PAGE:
core values

Deep and Shallow Work: Why Both Are Brain Essentials

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Think about some businesses or organizations you have visited recently. Did the employees working there display a commitment to quality? You can likely remember instances when you witnessed extreme quality—or the opposite. How do great employees do great work? One of our QIP core values—committing to quality—involves two very different types of work. It turns out that both types are essential to the human brain’s ability to be productive.

Deep work produces quality

The scholar Cal Newport coined the term “deep work” to refer to distraction-free, cognitively demanding work. In his book Deep Work, he cites evidence that many workers are continuously distracted by email, text alerts, phone calls, social media, and clickbait temptations, and have trouble finding sustained time to think deeply.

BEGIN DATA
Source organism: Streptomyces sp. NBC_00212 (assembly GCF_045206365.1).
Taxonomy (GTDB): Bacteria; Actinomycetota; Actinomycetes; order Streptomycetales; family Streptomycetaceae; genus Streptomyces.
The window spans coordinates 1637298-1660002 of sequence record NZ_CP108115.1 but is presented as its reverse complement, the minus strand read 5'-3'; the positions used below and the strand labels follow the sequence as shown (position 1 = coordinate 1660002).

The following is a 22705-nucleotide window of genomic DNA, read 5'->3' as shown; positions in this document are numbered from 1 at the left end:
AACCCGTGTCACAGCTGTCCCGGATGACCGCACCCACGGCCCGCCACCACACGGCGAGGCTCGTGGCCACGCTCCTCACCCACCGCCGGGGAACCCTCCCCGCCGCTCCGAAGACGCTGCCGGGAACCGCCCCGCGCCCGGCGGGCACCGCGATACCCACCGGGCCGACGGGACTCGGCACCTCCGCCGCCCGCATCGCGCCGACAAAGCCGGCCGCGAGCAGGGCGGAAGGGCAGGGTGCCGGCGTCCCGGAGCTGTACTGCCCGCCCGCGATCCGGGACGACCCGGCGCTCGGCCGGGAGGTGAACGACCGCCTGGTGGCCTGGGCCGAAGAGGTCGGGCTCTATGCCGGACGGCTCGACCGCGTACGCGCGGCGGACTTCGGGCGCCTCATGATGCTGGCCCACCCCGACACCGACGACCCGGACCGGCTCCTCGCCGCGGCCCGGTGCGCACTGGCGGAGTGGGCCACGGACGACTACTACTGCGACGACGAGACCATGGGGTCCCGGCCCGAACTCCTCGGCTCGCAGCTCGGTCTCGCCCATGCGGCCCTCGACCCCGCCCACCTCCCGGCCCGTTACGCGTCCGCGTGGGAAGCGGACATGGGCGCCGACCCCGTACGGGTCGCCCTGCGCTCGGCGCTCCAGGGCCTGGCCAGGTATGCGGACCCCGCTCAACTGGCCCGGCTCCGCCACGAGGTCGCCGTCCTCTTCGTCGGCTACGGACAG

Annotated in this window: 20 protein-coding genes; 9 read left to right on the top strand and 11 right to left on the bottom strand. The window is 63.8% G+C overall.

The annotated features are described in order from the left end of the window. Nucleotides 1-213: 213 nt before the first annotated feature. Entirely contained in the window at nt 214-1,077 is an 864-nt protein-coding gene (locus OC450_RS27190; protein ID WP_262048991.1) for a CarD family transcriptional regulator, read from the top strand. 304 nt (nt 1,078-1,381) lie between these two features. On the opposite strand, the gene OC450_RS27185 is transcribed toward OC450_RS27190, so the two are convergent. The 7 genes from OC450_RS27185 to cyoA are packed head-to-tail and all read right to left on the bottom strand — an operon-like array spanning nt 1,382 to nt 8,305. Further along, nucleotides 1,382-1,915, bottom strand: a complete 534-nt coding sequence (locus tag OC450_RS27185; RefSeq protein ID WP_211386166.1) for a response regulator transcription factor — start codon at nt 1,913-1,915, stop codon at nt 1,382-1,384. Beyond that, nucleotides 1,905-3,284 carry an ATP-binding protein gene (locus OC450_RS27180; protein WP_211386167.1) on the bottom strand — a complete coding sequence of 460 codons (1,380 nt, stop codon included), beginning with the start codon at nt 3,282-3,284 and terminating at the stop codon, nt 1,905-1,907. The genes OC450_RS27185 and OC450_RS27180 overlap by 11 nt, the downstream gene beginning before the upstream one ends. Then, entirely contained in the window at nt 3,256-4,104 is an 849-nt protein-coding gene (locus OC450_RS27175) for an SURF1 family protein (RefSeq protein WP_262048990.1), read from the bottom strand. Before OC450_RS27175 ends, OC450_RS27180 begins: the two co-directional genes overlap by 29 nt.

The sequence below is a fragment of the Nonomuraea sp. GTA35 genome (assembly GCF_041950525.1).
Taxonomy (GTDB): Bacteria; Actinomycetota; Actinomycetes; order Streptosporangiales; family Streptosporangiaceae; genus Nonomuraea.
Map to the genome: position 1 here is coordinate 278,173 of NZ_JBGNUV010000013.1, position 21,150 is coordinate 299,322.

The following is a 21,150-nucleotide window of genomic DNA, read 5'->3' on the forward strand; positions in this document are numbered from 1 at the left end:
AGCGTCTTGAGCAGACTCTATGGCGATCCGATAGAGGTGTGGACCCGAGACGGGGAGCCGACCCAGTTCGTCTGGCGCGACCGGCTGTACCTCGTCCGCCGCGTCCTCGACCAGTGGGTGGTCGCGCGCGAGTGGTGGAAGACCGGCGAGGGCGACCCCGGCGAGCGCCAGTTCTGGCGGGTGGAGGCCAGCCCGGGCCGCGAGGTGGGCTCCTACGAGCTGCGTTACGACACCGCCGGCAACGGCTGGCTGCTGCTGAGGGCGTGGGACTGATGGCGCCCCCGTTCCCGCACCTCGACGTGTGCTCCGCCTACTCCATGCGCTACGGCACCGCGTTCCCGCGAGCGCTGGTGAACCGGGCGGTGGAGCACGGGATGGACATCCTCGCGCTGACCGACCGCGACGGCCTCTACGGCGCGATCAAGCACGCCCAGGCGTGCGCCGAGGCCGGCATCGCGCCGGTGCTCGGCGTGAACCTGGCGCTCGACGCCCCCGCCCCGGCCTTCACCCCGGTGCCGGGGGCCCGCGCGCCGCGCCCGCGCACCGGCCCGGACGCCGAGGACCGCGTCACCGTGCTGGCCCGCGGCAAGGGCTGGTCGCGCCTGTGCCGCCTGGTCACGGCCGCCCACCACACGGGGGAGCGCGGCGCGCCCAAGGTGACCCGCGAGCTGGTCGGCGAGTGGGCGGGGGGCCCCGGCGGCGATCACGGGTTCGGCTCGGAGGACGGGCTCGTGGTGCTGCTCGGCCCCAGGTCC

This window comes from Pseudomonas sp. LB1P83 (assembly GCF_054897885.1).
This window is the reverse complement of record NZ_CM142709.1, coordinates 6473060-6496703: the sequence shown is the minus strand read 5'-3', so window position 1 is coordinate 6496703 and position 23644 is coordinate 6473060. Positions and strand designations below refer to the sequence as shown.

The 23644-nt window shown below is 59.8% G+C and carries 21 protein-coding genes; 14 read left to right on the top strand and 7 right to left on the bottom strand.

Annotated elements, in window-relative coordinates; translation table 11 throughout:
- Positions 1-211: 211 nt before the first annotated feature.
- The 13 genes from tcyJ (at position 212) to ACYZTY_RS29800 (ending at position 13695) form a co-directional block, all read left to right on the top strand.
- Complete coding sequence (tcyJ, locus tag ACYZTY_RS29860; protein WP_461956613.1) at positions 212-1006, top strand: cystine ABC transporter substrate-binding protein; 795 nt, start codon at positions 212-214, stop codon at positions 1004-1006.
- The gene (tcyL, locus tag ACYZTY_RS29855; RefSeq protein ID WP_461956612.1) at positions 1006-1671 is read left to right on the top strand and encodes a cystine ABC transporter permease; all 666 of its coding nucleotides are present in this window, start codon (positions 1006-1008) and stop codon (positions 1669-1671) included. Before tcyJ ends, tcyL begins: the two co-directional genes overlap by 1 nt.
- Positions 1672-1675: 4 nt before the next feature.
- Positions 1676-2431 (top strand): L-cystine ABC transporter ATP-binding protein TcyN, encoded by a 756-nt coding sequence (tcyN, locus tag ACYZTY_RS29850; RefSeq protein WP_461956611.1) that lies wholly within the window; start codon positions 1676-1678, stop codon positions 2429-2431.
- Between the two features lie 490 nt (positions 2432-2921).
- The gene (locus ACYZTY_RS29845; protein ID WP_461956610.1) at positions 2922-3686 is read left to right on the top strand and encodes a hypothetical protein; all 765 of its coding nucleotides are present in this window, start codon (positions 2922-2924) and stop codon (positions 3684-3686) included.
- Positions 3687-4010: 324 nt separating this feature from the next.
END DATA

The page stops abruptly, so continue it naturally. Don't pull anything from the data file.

Consider whether you engage in deep work, for around 90 minutes, without distraction, on a regular basis. If so, that’s great. If not, Newport has some recommendations:

  • Change your phone notification settings.
  • Find a work environment that minimizes disruptions.
  • Schedule deep work sessions into your day.

QIP Program Manager Kris Dunman, for example, protects her deep thinking time because attending to tasks such as emails, phone calls, and meetings, while very important, sometimes prevents her from accomplishing deep work. She marks calendar time slots as busy when she needs to focus on specific projects. She says, “I aim to respond quickly to colleagues. However, phone calls and emails can make it difficult to accomplish work that requires focus. Fortunately, I can rely on team members who help to make sure our projects balance responsiveness with time for deep thinking.”

Don’t skimp on shallow work

Newport notes that the human brain can sustain only about two deep work sessions per day. More than this on a regular basis will exhaust your brain’s daily capacity for deep work—and you risk burnout. What Newport terms “shallow work” plays an important role in helping our brains recover from deep work sessions, as well as process the problems we were tackling in those sessions. Therefore, email, text messaging, and Internet surfing can have an important place in our lives—so long as shallow work is not all we do.